Friday was a rainy day. It brought back memories of a rainy trip to Tokyo 2 years ago. There were many places that I wanted to check out while Satoshi was visiting his university's new baseball field.
My first stop was Daimaru in Marunouchi. They have the only Boissier in Japan, I went to the counter and was a bit shocked at the prices. I wanted to buy their caramel tea, but didn't want to pay $40 for a tin. I wanted to buy their petal chocolates, but didn't want to pay $30 for a tiny package. So I settled for their chocolate pearls for 1980 yen (about US$20), I hope they are good. (UPDATE: delicious, high quality)
I got back onto the train and went to Ginza to check out their Laduree. It is the only one in Japan and I think the only one outside of France. The shop and cafe are quite small but very elegant. It was lunch time but I didn't want to pay $42 for their lunch, so I had 4 macaron (1200 yen about US$12) and coffee (1000 yen about $10) instead for "lunch". The macaron flavors I chose were cedrat (citron), fleur d' oranger (orange flower), petale de rose (rose petal) and fruits rouges (red fruits). Each was flavored nicely, delicately. It was a nice way to get out of the rain.
After "lunch", I went back into the rain and jumped onto the train and headed for Roppongi to check out Tokyo Midtown. This is a new office complex with lots of eateries and cafes. I wanted to see Belberry, a Belgian confiture (jams & jelly) maker. I was about to buy some marmalade when this caught my eye...purple fig chocolate...I immediately picked this up. Can't wait to try it on baguette and ice cream. (UPDATE: sweet but delicious on toasted baguette)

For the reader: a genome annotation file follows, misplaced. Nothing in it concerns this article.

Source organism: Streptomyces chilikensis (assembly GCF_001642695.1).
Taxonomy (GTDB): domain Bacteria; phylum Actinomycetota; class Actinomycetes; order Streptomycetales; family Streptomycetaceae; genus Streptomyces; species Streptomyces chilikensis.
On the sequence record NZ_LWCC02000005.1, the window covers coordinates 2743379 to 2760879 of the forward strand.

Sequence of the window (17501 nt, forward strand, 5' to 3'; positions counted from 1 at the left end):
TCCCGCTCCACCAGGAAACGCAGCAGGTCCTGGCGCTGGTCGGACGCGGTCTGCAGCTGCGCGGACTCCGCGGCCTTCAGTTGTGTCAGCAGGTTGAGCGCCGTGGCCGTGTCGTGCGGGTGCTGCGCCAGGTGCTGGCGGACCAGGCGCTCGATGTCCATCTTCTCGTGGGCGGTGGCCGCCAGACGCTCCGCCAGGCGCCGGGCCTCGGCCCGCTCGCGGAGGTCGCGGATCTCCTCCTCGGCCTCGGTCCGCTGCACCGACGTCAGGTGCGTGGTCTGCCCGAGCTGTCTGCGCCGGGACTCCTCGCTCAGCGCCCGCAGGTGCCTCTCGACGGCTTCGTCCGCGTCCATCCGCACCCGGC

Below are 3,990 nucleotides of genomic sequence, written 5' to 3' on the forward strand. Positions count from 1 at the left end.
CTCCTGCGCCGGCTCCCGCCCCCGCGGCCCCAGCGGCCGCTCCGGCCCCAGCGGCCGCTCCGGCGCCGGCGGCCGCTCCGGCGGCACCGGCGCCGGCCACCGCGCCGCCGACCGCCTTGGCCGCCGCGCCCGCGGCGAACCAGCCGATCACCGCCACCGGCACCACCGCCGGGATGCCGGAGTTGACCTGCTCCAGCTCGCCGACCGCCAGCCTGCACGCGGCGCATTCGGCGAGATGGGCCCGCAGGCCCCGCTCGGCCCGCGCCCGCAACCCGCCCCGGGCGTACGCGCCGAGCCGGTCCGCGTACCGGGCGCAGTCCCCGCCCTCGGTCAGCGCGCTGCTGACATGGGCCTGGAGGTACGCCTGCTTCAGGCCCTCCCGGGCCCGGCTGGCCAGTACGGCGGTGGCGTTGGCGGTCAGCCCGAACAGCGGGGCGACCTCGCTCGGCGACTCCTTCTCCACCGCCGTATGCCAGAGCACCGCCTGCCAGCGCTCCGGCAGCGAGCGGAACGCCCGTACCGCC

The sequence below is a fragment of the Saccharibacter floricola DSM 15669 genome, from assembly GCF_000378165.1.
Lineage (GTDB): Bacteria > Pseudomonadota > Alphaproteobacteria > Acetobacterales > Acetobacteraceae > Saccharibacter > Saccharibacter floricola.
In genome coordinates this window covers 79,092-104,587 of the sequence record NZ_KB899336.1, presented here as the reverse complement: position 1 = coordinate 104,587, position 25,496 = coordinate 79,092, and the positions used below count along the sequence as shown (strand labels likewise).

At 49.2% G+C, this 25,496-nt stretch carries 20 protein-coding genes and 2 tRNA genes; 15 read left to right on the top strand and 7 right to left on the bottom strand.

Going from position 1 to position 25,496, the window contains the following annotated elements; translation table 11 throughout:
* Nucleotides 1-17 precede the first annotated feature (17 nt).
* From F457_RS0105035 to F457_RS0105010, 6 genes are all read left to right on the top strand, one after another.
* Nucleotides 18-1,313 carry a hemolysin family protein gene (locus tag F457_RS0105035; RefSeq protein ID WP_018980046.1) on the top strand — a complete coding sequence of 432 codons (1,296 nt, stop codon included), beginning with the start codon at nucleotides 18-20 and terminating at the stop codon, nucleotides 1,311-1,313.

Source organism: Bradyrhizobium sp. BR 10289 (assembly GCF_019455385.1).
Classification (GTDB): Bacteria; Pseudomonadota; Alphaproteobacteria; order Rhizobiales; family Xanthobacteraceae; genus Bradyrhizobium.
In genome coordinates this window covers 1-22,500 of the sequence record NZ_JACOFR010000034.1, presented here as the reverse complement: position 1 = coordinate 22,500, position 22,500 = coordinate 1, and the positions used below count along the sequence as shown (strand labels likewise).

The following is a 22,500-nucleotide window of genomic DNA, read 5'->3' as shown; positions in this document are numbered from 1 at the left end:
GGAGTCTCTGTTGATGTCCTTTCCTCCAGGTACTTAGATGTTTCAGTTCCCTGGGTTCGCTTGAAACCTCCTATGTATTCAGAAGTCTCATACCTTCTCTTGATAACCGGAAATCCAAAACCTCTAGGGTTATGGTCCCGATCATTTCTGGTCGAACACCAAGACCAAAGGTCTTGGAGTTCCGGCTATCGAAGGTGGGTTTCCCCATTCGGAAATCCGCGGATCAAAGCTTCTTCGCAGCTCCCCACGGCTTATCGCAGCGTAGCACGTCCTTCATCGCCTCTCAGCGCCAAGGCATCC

The rain was still coming down but I still had a few more places on my list and I still had a couple of hours before I had to meet Satoshi. I jumped on the train to Jiyugaoka. When I first got on, I thought I made a mistake but didn't (whew!). The train/subway system in Tokyo is massive, you can easily jump or transfer onto the wrong train. Signage is really bad too.
My first stop in Jiyugaoka was Le Palais du The. I first knew of them when I visited a cafe in Biei, Hokkaido. The owner was serving their tea and I was immediately hooked on the sweet aroma. When we returned to Osaka, I looked on the internet to find that the only store in Japan is in Jiyugaoka.
When I checked their site before this trip, it just so happened that they were having a sale. I noted down the teas that were on sale that I was interested in. It is a good thing that I did this too as when I got to the store, you have to tell them what teas you want and then they weigh everything out for you.
I bought several Earl Grey varieties (Earl Grey Fleurs Bleu, Earl Grey Imperial, The de Lords). The thing that was good about this sale was that you could purchase small amounts starting from 20 grams for a really low price. (When I try something new, I've come to like buying small amounts...just in case I don't like it.) I bought about 7 different teas at 20 grams each. I can't wait to try them. (UPDATE: all are great, my favorites are The de Lords & Earl Grey Fleurs Bleu)
On the other side of the Jiyugaoka station, is a spice shop called L'epice et Epice. They have so many different spices that it was hard to decide what to get. I ended up purchasing a little flask of masala chai for 525 yen (about US$5.25)...mmm chai season is here!!
Since I didn't have a real lunch (again!), I stopped into Paul Bassett for something to eat. I got their quiche plate, but was very disappointed. It was really watery and the crust was burnt, definitely not like the quiche I had in Kyoto. I guess the highlight of the meal was the latte art.